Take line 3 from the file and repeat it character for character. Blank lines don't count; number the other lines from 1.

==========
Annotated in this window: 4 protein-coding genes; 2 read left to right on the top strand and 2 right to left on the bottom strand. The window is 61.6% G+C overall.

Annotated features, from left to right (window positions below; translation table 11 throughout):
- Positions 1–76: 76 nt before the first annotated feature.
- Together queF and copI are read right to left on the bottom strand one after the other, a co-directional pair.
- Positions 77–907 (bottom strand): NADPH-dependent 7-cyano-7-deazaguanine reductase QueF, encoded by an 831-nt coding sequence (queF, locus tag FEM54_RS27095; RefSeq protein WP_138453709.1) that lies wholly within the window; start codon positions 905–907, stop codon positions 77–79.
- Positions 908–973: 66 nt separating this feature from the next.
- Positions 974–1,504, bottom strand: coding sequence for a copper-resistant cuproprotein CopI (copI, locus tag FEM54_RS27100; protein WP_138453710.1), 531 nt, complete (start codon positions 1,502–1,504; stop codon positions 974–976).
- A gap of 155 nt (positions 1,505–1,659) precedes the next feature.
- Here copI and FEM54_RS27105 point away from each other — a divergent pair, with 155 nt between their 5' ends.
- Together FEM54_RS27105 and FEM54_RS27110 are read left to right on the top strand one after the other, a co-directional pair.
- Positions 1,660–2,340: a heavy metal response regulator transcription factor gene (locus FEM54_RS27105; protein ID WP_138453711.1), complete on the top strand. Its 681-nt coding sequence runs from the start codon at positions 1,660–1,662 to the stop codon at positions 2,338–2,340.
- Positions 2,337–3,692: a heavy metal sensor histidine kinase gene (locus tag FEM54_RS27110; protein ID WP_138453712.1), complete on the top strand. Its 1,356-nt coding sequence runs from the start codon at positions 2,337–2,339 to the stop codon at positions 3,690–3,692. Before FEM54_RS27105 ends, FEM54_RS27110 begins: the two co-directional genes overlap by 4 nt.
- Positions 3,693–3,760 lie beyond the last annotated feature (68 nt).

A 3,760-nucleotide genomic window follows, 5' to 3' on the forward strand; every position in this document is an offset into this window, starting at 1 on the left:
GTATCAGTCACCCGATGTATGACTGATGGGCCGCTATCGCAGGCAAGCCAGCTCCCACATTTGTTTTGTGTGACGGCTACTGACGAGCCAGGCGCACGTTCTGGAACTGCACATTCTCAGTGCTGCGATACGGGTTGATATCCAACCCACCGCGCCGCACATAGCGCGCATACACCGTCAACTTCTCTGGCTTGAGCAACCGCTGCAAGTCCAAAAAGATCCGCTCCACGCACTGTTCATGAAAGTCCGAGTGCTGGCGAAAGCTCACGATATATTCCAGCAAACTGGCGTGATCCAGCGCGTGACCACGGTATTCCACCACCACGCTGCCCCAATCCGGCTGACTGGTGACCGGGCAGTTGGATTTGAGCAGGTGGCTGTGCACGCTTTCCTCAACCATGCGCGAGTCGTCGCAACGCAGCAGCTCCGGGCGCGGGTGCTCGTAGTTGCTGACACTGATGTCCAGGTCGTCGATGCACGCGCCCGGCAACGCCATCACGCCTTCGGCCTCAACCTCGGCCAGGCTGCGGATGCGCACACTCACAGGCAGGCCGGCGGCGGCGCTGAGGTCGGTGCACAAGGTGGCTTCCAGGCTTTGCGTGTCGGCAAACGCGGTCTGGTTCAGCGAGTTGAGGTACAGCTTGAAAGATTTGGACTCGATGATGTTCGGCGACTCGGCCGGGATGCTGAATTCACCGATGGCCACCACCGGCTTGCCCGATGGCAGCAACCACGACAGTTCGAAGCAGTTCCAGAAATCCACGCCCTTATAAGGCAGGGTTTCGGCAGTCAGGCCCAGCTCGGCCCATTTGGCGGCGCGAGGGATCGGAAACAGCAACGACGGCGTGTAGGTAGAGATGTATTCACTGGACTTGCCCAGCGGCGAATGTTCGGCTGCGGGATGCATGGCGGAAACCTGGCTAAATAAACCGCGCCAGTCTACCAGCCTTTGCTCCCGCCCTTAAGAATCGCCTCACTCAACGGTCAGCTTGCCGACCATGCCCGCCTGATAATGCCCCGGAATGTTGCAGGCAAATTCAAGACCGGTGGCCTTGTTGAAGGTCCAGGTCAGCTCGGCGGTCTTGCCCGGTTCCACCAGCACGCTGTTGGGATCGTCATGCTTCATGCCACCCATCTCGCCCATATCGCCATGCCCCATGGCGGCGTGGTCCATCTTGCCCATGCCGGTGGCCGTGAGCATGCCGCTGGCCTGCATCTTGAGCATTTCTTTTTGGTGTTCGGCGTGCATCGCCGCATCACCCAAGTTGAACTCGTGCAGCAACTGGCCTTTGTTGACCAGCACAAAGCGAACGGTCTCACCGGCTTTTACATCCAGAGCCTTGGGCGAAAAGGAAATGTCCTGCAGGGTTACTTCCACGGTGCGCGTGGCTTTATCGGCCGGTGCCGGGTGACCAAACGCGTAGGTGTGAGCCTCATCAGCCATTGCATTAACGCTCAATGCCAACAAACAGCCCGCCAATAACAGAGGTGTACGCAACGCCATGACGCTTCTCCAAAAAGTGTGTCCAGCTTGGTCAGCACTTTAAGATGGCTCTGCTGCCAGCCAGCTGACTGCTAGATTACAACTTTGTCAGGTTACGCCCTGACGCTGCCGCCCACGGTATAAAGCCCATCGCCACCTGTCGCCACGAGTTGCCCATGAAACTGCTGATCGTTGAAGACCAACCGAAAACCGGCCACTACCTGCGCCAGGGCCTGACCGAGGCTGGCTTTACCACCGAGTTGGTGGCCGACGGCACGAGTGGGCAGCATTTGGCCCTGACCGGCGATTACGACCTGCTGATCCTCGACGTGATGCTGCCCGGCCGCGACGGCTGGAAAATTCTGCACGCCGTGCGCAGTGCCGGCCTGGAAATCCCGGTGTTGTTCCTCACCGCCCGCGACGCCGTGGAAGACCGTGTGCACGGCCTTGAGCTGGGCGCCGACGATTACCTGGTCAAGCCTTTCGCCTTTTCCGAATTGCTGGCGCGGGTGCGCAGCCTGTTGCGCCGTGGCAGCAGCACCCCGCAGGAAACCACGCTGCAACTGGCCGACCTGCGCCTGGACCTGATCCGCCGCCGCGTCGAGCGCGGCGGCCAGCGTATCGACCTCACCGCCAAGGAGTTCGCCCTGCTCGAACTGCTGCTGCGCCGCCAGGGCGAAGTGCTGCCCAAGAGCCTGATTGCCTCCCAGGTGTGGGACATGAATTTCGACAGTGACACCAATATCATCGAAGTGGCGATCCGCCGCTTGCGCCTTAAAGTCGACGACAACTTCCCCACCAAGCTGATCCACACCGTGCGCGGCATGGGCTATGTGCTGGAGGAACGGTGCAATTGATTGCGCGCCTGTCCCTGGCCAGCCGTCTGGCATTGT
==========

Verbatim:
- Positions 1–76: 76 nt before the first annotated feature.